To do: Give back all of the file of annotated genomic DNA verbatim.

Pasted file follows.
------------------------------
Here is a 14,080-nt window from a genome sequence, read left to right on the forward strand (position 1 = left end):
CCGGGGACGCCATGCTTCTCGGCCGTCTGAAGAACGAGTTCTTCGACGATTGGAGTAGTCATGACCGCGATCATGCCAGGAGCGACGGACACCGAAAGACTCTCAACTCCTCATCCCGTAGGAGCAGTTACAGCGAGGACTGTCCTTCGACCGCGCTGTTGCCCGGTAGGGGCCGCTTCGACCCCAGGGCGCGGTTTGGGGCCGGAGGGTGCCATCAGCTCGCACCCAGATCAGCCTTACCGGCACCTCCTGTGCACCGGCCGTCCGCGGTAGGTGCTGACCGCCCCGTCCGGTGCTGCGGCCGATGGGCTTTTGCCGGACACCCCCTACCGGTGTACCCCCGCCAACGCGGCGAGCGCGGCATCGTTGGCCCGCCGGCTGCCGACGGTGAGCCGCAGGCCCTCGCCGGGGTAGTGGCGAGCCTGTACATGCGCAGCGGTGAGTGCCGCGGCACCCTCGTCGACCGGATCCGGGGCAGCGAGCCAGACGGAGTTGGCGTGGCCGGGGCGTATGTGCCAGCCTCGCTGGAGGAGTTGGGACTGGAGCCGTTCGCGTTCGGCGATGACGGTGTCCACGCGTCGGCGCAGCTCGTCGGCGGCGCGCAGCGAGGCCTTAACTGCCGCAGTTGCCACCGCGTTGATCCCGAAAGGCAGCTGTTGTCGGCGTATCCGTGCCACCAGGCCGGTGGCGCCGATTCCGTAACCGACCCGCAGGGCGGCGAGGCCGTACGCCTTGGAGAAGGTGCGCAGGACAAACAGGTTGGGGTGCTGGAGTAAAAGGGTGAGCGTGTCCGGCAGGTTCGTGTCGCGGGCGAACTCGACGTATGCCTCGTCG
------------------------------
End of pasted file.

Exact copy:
Here is a 14,080-nt window from a genome sequence, read left to right on the forward strand (position 1 = left end):
CCGGGGACGCCATGCTTCTCGGCCGTCTGAAGAACGAGTTCTTCGACGATTGGAGTAGTCATGACCGCGATCATGCCAGGAGCGACGGACACCGAAAGACTCTCAACTCCTCATCCCGTAGGAGCAGTTACAGCGAGGACTGTCCTTCGACCGCGCTGTTGCCCGGTAGGGGCCGCTTCGACCCCAGGGCGCGGTTTGGGGCCGGAGGGTGCCATCAGCTCGCACCCAGATCAGCCTTACCGGCACCTCCTGTGCACCGGCCGTCCGCGGTAGGTGCTGACCGCCCCGTCCGGTGCTGCGGCCGATGGGCTTTTGCCGGACACCCCCTACCGGTGTACCCCCGCCAACGCGGCGAGCGCGGCATCGTTGGCCCGCCGGCTGCCGACGGTGAGCCGCAGGCCCTCGCCGGGGTAGTGGCGAGCCTGTACATGCGCAGCGGTGAGTGCCGCGGCACCCTCGTCGACCGGATCCGGGGCAGCGAGCCAGACGGAGTTGGCGTGGCCGGGGCGTATGTGCCAGCCTCGCTGGAGGAGTTGGGACTGGAGCCGTTCGCGTTCGGCGATGACGGTGTCCACGCGTCGGCGCAGCTCGTCGGCGGCGCGCAGCGAGGCCTTAACTGCCGCAGTTGCCACCGCGTTGATCCCGAAAGGCAGCTGTTGTCGGCGTATCCGTGCCACCAGGCCGGTGGCGCCGATTCCGTAACCGACCCGCAGGGCGGCGAGGCCGTACGCCTTGGAGAAGGTGCGCAGGACAAACAGGTTGGGGTGCTGGAGTAAAAGGGTGAGCGTGTCCGGCAGGTTCGTGTCGCGGGCGAACTCGACGTATGCCTCGTCG